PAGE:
By the time they reached Dandi on 05 April, Gandhi was at the head of a crowd of tens of thousands. Gandhi spoke and led prayers and early the next morning walked down to the sea to make salt. He had planned to work the salt flats on the beach, encrusted with crystallized sea salt at every high tide, but the police had forestalled him by crushing the salt deposits into the mud. Nevertheless, Gandhi reached down and picked up a small lump of natural salt out of the mud--and British law had been defied. At Dandi, thousands more followed his lead, and in the coastal cities of Bombay and Karachi, Indian nationalists led crowds of citizens in making salt. Civil disobedience broke out all across India, soon involving millions of Indians, and British authorities arrested more than 60'000 persons. Gandhi himself was arrested on 05 May, but the satyagraha continued without him.
      On 21 May the poet Sarojini Naidu led 2500 marchers on the Dharasana Salt Works, some 150 miles north of Bombay. Several hundred British-led Indian policemen met them and viciously beat the peaceful demonstrators. The incident, recorded by American journalist Webb Miller, prompted an international outcry against British policy in India. In January 1931, Gandhi was released from prison. He later met with Lord Irwin, the viceroy of India, and agreed to call off the satyagraha in exchange for an equal negotiating role at a London conference on India's future. In August, Gandhi traveled to the conference as the sole representative of the nationalist Indian National Congress. The meeting was a disappointment, but British leaders had acknowledged him as a force they could not suppress or ignore. India's independence was finally granted in August 1947. Gandhi was assassinated by a Hindu extremist less than six months later.
1925 Chiang Kai Shek asume el mando del Kuomintang.
1924 El máximo órgano del poder turco abole el califato y el sultanato.
1919 Estalla en Egipto un movimiento nacionalista contra los ingleses, que alcanzaría grandes proporciones.
^ 1917 Petrograd troops join the February Revolution (on 27 February Julian = 12 March Gregorian)
     On 08 March (23 February Julian) thousands of women textile workers in Petrograd shut down their factories, partly in commemoration of International Women's Day but mainly to protest bread shortages, thus adding to the already large number of men and women on strike. Strikers marched through the streets shouting "Give us bread" (Daite khleb and Khleba, khleba). Crowds headed toward the city center. Demonstrators -- who were in a nasty mood -- broke store windows, halted street-cars, and forced other workers to join them. During the next two days, encouraged by hundreds of experienced rank-and-file socialist activists, workers in factories and shops throughout the capital went on strike.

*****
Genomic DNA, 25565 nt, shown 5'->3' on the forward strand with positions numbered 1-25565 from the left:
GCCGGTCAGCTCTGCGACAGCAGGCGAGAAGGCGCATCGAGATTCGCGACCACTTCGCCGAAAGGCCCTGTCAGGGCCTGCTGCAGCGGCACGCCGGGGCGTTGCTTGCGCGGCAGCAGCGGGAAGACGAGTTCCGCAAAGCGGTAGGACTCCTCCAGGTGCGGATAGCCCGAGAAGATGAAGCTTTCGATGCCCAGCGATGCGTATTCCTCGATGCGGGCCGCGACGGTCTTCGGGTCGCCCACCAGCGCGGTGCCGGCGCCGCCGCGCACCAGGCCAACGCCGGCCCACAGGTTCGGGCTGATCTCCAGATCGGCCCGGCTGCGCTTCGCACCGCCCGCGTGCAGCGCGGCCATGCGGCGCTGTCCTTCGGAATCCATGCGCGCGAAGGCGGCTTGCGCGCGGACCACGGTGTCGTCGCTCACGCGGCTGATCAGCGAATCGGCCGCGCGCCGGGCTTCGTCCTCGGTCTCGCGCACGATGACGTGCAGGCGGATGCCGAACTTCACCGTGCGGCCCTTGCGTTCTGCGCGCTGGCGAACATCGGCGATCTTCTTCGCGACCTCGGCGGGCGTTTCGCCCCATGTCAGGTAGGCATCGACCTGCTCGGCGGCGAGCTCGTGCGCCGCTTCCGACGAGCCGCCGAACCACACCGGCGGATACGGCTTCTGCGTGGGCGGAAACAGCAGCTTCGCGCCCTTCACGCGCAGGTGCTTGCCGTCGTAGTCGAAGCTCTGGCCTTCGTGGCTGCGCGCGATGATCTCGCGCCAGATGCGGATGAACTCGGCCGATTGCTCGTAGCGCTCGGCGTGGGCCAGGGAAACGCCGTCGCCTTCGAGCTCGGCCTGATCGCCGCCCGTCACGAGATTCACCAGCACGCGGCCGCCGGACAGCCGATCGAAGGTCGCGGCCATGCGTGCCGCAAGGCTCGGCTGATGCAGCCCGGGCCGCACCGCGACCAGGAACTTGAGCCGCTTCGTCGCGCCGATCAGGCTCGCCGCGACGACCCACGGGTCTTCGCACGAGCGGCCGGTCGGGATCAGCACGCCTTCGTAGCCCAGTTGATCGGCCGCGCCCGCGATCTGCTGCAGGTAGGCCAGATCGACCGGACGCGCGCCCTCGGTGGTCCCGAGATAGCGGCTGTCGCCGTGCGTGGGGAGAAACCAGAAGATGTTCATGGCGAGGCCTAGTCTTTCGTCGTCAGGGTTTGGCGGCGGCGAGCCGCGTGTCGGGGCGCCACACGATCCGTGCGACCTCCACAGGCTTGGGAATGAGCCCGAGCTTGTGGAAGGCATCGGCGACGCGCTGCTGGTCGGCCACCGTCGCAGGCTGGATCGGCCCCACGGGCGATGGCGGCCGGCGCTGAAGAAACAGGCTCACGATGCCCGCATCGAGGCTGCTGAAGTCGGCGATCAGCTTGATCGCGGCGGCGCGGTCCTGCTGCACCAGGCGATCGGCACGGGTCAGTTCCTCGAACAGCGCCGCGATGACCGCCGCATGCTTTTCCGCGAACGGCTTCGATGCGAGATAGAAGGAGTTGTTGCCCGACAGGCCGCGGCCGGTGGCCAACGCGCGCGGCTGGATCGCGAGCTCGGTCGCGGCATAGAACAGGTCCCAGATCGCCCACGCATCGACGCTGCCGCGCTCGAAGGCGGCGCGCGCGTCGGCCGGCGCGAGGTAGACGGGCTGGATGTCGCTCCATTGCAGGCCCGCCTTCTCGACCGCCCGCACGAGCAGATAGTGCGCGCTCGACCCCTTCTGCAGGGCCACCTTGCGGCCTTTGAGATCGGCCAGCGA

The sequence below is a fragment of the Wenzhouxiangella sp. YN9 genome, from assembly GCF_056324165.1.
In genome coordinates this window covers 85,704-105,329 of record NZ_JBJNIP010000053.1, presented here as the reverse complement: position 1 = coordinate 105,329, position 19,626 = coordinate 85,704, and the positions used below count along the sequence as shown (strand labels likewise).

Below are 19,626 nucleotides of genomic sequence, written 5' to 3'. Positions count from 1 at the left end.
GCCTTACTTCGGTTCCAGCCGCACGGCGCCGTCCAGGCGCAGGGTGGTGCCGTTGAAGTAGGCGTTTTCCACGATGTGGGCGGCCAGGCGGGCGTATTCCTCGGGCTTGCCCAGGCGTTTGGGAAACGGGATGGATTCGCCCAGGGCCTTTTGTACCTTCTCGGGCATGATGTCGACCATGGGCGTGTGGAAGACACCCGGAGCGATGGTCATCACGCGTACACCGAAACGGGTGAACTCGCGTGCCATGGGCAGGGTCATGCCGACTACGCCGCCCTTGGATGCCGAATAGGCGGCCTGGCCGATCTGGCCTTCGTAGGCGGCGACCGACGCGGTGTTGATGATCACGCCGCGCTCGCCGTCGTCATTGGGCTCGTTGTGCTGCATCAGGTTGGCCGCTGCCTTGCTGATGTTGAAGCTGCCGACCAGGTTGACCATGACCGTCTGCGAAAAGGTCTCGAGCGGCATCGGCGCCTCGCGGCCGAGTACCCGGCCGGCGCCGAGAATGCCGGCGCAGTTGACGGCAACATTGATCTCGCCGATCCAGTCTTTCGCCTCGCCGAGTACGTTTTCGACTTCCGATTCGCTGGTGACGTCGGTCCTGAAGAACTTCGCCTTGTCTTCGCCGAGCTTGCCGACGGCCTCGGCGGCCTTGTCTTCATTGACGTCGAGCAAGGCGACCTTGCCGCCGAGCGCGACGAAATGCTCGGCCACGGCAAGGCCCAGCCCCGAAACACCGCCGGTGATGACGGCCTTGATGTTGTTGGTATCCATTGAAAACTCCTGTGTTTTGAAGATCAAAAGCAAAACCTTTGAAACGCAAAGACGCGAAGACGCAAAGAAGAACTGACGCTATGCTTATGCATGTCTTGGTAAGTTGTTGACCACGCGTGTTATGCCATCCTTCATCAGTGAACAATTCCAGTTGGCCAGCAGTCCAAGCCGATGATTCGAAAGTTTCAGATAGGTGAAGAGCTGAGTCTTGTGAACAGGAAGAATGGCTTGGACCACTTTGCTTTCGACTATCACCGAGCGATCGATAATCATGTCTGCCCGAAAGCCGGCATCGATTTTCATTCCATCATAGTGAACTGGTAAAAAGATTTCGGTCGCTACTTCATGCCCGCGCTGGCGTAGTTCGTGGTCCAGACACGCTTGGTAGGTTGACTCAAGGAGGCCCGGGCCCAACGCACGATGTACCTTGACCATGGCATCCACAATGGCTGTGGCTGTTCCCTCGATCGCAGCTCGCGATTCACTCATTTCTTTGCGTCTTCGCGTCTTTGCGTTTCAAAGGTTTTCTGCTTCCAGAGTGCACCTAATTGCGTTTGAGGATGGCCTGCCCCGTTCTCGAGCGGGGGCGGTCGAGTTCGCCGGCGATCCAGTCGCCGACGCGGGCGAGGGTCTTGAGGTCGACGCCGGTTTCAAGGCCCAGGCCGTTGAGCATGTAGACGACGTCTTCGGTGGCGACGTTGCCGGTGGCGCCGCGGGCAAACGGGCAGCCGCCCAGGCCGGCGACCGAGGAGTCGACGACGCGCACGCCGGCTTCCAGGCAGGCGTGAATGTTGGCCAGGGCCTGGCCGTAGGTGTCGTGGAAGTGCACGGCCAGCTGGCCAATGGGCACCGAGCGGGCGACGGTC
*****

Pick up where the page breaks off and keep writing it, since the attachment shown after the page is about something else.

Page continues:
By 10 March, virtually every industrial enterprise in Petrograd is shut down, as are many commercial and service enterprises. The demands -- visible on banners and audible in the shouts of demonstrators and in speeches at rallies -- escalate, again with the encouragement of activists, from demands for bread to appeals to end the war and abolish the autocracy.
      Demonstrators march and protest all the more boldly when police and cossacks, under orders to show restraint, hesitate to stop them. Students, white-collar workers, and teachers join workers in the streets and at public meetings. Although the protests and meetings are generally peaceful, the potential for mass violence is barely contained: some workers carry sticks, nuts, bolts, screws, pieces of metal, and, occasionally, pistols; crowds smash shop windows, especially the windows of food and bread stores; looters become more common; demonstrators attack and beat police officers -- fatally on a couple of occasions. Although socialist activists condemn the violence and vandalism, the outbreaks become more frequent. Meanwhile, liberal and socialist deputies in the Duma shrilly denounce the current government and again demand a responsible cabinet of ministers.